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Using machine learning to estimate stellar ages

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Using machine learning to estimate stellar ages


The MPG/ESO 2.2-metre telescope at ESO’s La Silla Observatory in Chile has captured a richly colourful view of the bright star cluster NGC 3532. Some of the stars still shine with a hot bluish colour, but many of the more massive ones have become red giants and glow with a rich orange hue. Credit: ESO, Attribution (CC BY 4.0)

Researchers from Keele University have developed a machine learning technique that helps astronomers better estimate the ages of stars from the chemicals within their atmospheres. The new research will be presented at the 2023 National Astronomy Meeting by Keele Ph.D. student George Weaver.

A star’s age is very difficult to determine. Unlike objects such as solar system meteorites or rocks on other planets, it is not possible to gather physical samples to measure the chemical abundances and age of the stars we see in the night sky by radioactive dating. Instead, need to make estimates based on the light we receive from stars. This is most easily done for large groups of stars which evolve together, known as star clusters, but is much more difficult for single stars.

During the very early stages of a star’s , the increasing heat and pressure can change the chemical composition of its atmosphere. One major change is that the amount of the element lithium in its atmosphere decreases over time through a process known as “lithium depletion.” Current models have not been able to describe the full complexity of this effect.

The large number of high-quality spectra—an analysis of emitted light from an object—obtained from the Gaia-ESO survey means that astronomers can now look at the problem of lithium depletion in much greater depth. The new neural network model, a development of a previous mathematical model known as EAGLES, uses the data from more than 6,000 stars to model the relationship between a star’s temperature, measured lithium abundance, and age.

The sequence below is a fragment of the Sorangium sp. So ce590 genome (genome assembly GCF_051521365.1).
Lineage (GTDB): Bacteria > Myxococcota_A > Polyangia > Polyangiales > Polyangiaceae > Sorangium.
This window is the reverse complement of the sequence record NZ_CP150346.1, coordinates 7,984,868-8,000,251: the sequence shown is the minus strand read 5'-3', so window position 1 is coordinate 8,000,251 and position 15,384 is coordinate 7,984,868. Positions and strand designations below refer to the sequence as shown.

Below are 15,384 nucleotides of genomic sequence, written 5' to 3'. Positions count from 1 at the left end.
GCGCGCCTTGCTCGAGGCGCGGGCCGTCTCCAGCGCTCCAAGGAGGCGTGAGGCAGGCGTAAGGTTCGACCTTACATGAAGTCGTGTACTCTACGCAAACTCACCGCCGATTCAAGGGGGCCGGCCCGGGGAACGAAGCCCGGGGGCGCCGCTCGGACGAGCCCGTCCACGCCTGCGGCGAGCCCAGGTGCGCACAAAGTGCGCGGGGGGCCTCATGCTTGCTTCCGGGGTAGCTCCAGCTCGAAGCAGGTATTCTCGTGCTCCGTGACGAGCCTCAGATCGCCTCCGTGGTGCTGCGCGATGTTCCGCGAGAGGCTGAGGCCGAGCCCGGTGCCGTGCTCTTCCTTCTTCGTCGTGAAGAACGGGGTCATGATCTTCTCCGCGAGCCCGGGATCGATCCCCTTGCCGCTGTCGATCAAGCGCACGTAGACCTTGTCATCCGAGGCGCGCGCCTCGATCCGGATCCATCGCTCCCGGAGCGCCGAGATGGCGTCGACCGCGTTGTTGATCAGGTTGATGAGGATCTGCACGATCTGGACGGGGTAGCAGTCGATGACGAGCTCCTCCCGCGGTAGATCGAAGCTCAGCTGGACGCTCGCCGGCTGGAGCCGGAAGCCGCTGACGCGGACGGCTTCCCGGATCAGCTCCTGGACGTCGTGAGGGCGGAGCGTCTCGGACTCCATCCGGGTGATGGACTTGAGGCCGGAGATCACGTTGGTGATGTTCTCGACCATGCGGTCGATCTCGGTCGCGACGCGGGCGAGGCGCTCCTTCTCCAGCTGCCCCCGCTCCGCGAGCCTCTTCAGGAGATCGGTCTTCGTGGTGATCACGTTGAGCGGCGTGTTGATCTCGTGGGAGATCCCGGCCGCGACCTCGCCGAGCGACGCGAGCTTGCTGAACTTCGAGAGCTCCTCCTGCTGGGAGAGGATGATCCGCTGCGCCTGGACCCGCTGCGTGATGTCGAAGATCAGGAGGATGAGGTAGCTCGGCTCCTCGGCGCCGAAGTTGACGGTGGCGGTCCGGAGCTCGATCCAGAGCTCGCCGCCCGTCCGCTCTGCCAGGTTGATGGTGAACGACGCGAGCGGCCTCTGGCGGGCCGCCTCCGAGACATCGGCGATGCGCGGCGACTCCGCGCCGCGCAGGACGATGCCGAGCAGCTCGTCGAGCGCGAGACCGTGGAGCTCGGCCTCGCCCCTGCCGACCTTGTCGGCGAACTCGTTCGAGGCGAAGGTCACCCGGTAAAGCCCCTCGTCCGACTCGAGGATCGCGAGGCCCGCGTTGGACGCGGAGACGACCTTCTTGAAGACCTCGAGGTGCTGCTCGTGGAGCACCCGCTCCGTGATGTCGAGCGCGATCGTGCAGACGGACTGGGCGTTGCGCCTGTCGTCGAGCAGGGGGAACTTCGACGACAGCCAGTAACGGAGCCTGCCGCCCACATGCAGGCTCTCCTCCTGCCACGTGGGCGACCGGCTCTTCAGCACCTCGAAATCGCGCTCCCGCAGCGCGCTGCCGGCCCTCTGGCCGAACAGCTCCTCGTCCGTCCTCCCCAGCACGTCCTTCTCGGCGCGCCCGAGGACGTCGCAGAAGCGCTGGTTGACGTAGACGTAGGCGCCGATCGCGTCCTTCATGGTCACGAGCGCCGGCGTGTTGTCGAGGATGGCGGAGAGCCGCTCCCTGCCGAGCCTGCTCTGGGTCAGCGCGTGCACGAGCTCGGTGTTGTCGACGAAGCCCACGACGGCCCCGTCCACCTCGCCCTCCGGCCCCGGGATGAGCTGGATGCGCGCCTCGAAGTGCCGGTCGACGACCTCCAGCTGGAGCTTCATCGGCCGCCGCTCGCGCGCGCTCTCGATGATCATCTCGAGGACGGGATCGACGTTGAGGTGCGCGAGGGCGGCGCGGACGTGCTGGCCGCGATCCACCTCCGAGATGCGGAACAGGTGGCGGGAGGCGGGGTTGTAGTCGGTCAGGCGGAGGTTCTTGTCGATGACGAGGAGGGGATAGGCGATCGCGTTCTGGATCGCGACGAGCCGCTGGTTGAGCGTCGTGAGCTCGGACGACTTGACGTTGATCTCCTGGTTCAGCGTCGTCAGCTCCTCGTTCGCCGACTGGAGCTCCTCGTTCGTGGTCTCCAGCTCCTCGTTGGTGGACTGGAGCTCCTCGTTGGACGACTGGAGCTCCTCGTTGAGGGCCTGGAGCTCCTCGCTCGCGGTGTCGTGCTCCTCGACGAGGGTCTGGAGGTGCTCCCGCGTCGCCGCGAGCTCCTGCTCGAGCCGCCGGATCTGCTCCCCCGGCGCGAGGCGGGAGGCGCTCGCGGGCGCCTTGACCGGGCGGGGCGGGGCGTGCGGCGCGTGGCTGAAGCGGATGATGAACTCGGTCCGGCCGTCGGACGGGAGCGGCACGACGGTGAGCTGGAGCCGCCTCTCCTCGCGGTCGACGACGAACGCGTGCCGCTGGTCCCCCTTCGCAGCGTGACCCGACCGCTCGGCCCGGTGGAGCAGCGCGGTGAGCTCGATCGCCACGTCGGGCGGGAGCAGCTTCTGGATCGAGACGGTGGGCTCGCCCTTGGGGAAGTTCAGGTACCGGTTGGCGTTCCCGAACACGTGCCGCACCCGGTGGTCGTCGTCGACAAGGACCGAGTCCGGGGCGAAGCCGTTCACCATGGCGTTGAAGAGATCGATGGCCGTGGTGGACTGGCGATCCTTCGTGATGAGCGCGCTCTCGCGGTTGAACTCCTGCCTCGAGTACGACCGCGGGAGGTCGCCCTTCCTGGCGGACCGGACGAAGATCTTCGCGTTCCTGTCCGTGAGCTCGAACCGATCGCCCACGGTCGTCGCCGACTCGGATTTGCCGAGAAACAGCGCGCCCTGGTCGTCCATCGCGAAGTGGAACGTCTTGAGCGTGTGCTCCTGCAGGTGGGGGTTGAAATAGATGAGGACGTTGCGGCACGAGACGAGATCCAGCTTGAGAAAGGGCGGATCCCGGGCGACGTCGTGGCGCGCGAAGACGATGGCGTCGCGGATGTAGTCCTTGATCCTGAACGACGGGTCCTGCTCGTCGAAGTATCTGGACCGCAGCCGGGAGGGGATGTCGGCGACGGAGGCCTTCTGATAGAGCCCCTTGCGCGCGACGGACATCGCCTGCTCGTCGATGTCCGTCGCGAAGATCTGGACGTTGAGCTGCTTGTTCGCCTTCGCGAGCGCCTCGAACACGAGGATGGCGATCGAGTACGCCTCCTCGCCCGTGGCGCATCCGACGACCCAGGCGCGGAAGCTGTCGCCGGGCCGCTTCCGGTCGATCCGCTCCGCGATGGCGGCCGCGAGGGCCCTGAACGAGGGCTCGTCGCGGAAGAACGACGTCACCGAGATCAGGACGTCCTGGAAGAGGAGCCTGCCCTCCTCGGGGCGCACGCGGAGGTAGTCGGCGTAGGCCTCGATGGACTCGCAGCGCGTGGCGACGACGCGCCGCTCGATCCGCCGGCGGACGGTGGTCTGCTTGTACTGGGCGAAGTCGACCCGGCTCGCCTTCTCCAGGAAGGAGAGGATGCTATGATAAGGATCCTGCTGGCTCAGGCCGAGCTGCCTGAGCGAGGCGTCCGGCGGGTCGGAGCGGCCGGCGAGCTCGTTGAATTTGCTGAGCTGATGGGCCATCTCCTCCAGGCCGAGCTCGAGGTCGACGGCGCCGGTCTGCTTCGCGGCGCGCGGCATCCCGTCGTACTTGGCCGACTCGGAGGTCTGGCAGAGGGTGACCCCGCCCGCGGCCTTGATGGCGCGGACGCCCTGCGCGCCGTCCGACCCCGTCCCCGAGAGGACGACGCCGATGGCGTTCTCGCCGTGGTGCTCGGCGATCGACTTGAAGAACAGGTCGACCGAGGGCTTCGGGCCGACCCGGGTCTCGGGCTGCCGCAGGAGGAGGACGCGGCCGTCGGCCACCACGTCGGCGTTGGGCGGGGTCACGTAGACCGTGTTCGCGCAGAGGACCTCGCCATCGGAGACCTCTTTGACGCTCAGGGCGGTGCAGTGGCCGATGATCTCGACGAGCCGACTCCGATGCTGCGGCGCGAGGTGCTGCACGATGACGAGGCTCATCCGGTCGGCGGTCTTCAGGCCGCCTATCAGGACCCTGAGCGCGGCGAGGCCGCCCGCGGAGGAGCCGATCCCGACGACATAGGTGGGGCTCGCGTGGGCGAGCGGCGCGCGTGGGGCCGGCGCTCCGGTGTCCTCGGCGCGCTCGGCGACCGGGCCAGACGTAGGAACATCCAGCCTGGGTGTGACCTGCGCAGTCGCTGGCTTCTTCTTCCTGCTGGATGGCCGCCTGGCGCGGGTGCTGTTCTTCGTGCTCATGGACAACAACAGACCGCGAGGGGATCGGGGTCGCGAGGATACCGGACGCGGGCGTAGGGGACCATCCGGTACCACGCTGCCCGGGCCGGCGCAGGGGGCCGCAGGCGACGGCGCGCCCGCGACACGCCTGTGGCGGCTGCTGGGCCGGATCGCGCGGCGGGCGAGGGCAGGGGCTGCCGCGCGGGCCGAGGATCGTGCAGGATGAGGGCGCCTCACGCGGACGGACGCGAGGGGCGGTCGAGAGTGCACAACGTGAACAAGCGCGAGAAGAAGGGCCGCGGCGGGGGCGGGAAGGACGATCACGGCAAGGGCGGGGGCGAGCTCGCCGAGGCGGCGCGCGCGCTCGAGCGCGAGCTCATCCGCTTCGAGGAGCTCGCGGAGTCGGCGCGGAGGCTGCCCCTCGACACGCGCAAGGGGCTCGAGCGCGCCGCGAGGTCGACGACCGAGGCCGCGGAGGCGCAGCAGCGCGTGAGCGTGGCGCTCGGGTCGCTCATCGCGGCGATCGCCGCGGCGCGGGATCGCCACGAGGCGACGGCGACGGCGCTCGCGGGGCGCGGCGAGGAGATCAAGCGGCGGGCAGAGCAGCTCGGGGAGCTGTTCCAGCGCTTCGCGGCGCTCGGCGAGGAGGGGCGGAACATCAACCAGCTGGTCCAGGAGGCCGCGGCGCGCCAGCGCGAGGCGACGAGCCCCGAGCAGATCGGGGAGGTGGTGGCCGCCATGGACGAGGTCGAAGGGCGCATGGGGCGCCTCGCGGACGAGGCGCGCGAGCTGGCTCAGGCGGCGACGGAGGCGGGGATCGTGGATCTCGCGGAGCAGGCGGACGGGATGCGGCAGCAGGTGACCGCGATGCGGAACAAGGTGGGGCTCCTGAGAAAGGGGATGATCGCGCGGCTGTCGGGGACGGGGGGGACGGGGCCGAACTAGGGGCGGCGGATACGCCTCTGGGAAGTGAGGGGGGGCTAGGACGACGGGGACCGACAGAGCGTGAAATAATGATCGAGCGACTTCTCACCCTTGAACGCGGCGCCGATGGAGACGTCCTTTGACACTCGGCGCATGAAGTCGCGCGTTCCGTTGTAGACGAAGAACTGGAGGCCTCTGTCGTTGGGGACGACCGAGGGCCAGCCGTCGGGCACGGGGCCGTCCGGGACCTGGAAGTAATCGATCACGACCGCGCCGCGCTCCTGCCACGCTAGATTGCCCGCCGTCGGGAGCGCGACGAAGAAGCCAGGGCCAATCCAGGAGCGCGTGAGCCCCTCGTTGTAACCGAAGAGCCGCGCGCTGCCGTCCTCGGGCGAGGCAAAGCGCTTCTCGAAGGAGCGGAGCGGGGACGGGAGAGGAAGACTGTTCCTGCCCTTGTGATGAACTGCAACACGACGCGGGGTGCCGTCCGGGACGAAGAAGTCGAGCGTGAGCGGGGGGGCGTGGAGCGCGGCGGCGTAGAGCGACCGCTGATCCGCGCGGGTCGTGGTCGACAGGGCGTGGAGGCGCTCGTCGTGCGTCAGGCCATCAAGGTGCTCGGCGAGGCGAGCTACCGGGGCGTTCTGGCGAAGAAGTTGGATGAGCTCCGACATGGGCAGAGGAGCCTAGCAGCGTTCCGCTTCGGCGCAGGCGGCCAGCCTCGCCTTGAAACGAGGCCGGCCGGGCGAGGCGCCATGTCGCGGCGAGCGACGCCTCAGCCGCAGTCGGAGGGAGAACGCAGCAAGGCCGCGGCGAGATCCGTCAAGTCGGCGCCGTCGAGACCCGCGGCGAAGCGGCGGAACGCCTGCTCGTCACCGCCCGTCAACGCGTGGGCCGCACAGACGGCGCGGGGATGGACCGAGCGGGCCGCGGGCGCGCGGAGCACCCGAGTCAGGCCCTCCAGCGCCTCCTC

The new method is expandable, and work is already underway to include much more data in the model, creating age estimates using as much information as possible. Tests are already underway for a model that includes the metallicity of the stars—the model will take in to account the measure of the amount of elements heavier than helium in the star. Other possible expansions will look at slowing of a star’s rotation over its lifetime, and the decrease in its magnetic activity over time.

Ph.D. student and first author of the paper in preparation, George Weaver explains, “There are several independent age estimation methods and models, but this gives us the chance to create one combined method to estimate a star’s age from spectral measurements.” He adds, “Not only could it lead to a ‘one-stop shop’ model for stellar and cluster ages, but it will also help us to quantify and constrain the relationships between these observables and age, and maybe even discover we weren’t aware of before.”

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Using machine learning to estimate stellar ages (2023, July 5)
retrieved 5 July 2023
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